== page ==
The recent boom of social media sites such as Facebook and Twitter have taken personal relationships and communication to an entirely new level. It takes seconds to see what your friends are “up to” by glancing at the continuous Facebook newsfeed filled with status updates and shared posts. I’ll have to admit… it’s a bit addicting. Maybe I’m just a nosey person, but I think most people would agree it is quite exciting to view the fun activities and experiences occurring in your friends’ lives! Social media has made maintaining friendships easier than ever, and allows for global connection at any time of the day. While viewing the thrilling status updates of your friends can be genuinely enjoyable, it can also be genuinely upsetting. Witnessing pictures your peers soaking up the sun on the beaches of Punta Cana, playing with their adorable babies, or achieving fabulous awards can make the mundane view from behind your desk seem all the more mediocre.
According to a recent study from Mai-Ly Steers at the University of Houston, “liking other people’s status updates and photos on Facebook could make you like yourself less.” The study measured the correlation between Facebook usage, depressive symptoms, and comparison rates amongst users; researchers found the more time spent using and comparing social networking lives leads to strong depressive feelings. The idea of social comparison is not new, but is made significantly easier through new technology. However, should users really feel the need to compare their lives to what is posted on social media? Looks can certainly be deceiving, especially when one has the ability to pick and choose what events qualify to be worthy of social media. Steers claims in her study:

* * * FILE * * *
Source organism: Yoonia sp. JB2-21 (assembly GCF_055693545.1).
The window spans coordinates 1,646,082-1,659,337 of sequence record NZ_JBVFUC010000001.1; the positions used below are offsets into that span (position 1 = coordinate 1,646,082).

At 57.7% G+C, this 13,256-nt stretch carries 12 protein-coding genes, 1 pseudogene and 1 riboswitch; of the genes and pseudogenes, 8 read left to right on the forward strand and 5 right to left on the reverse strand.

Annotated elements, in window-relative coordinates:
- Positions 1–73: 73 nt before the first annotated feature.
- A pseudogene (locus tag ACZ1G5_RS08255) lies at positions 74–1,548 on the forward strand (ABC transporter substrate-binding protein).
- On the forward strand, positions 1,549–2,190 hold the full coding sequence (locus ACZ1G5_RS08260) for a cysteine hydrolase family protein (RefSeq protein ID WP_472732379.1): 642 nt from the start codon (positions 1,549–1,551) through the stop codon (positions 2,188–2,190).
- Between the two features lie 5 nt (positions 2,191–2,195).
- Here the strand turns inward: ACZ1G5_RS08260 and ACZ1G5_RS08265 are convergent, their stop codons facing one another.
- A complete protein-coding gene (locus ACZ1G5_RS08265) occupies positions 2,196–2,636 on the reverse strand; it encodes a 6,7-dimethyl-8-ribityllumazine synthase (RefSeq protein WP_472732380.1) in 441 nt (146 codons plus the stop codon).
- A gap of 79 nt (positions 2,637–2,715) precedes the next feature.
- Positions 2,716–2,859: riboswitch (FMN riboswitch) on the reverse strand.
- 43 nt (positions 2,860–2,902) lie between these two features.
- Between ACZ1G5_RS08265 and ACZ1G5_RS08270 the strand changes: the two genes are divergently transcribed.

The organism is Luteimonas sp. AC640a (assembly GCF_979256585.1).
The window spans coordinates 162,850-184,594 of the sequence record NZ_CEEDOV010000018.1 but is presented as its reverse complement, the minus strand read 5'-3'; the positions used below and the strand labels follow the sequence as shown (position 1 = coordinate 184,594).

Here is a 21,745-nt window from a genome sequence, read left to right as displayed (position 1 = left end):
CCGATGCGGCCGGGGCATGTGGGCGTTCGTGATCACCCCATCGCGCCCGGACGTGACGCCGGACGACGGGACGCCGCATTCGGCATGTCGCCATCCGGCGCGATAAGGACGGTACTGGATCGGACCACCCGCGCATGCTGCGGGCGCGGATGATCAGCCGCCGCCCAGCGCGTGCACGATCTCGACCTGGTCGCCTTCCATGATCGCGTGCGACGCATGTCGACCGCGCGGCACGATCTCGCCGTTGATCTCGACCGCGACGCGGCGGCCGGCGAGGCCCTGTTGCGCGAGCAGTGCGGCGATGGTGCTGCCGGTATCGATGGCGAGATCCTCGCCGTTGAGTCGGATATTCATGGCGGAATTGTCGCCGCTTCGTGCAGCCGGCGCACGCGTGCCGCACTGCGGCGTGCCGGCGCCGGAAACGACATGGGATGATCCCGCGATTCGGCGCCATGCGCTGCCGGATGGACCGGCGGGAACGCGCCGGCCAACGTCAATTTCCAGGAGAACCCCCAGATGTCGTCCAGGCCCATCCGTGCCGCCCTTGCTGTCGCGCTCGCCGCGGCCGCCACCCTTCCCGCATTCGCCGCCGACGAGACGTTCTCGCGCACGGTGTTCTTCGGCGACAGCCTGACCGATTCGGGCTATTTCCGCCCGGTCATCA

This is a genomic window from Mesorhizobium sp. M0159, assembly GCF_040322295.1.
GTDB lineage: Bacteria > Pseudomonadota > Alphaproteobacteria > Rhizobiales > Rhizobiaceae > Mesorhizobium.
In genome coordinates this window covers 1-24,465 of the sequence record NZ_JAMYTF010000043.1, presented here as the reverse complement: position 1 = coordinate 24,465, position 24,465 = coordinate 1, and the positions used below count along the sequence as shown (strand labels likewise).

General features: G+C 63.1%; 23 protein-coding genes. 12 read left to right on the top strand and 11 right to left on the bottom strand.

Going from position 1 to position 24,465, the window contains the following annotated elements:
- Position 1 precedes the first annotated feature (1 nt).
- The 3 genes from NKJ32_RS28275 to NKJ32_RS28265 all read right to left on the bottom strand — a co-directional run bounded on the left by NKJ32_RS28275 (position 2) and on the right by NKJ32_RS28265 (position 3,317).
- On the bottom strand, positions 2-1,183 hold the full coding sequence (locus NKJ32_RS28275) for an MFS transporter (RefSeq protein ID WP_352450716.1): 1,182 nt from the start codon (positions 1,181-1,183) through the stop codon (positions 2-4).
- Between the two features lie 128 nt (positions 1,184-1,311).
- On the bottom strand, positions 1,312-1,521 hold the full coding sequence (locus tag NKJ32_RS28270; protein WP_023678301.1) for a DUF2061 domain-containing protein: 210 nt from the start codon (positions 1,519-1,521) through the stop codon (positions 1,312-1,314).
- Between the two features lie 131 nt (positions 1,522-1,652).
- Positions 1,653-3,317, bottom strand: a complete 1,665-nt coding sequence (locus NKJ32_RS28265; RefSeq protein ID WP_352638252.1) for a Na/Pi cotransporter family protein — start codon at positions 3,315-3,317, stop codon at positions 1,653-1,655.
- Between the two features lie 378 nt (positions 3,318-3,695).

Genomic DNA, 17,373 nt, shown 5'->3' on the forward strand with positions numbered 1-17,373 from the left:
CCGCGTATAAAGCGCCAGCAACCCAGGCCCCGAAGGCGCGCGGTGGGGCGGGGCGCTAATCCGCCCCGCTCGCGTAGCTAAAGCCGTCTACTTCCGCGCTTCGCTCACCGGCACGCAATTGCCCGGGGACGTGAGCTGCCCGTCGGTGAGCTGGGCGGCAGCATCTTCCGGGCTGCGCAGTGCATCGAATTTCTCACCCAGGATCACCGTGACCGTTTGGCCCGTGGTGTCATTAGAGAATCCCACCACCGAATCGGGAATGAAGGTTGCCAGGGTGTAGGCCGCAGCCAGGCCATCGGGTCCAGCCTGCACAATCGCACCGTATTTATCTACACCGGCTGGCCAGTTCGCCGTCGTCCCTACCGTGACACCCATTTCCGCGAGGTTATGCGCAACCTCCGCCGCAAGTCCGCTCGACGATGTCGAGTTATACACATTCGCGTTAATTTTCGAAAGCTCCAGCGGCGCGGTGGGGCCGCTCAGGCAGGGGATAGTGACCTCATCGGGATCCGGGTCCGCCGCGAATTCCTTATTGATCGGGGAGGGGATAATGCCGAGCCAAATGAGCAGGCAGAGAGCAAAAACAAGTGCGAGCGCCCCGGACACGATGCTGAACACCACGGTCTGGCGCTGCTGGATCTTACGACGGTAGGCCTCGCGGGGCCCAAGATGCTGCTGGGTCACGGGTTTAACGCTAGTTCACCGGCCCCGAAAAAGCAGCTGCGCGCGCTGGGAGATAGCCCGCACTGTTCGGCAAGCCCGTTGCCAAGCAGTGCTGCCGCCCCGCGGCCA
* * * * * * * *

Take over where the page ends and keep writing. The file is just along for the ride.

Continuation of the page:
“One danger is that Facebook often gives us information about our friends that we are not normally privy to, which gives us even more opportunities to socially compare,” Steers said. “You can’t really control the impulse to compare because you never know what your friends are going to post. In addition, most of our Facebook friends tend to post about the good things that occur in their lives, while leaving out the bad. If we’re comparing ourselves to our friends’ ‘highlight reels,’ this may lead us to think their lives are better than they actually are and conversely, make us feel worse about our own lives.”
In Marwick’s brilliant book, “Status Update”, she describes how society utilizes social media in order to cultivate status. Users create their “best selves” by posting the meaningful accomplishments of their lives, and neglecting to share the not-so-perfect moments. Maintaining an appealing online reputation is important for most users, and enhancing this online self includes posting updates that expound every day life. Online status updates fail to include the average and even disappointing moments of every day life; no one wants to share information that could harm the lofty image they have worked to create! While it is tough to forget, online “best” selves are solely a representation of the “best” moments of life that are unreasonable of comparison. Social media users that are already impacted with emotional difficulties can often feel more isolated when viewing the distorted lives of their counterparts; hopefully this research will lead to a greater realization of the destructive potential of social media websites that allow for social comparison, and instigate further research in the emotional effects of modern technology.
So the next time you are feeling less than adequate while scrolling through your Facebook timeline, remember: those adorable babies cry, beach vacations quickly end, and no one EVER mentions how many embarrassing attempts it took to achieve the perfect “selfie”.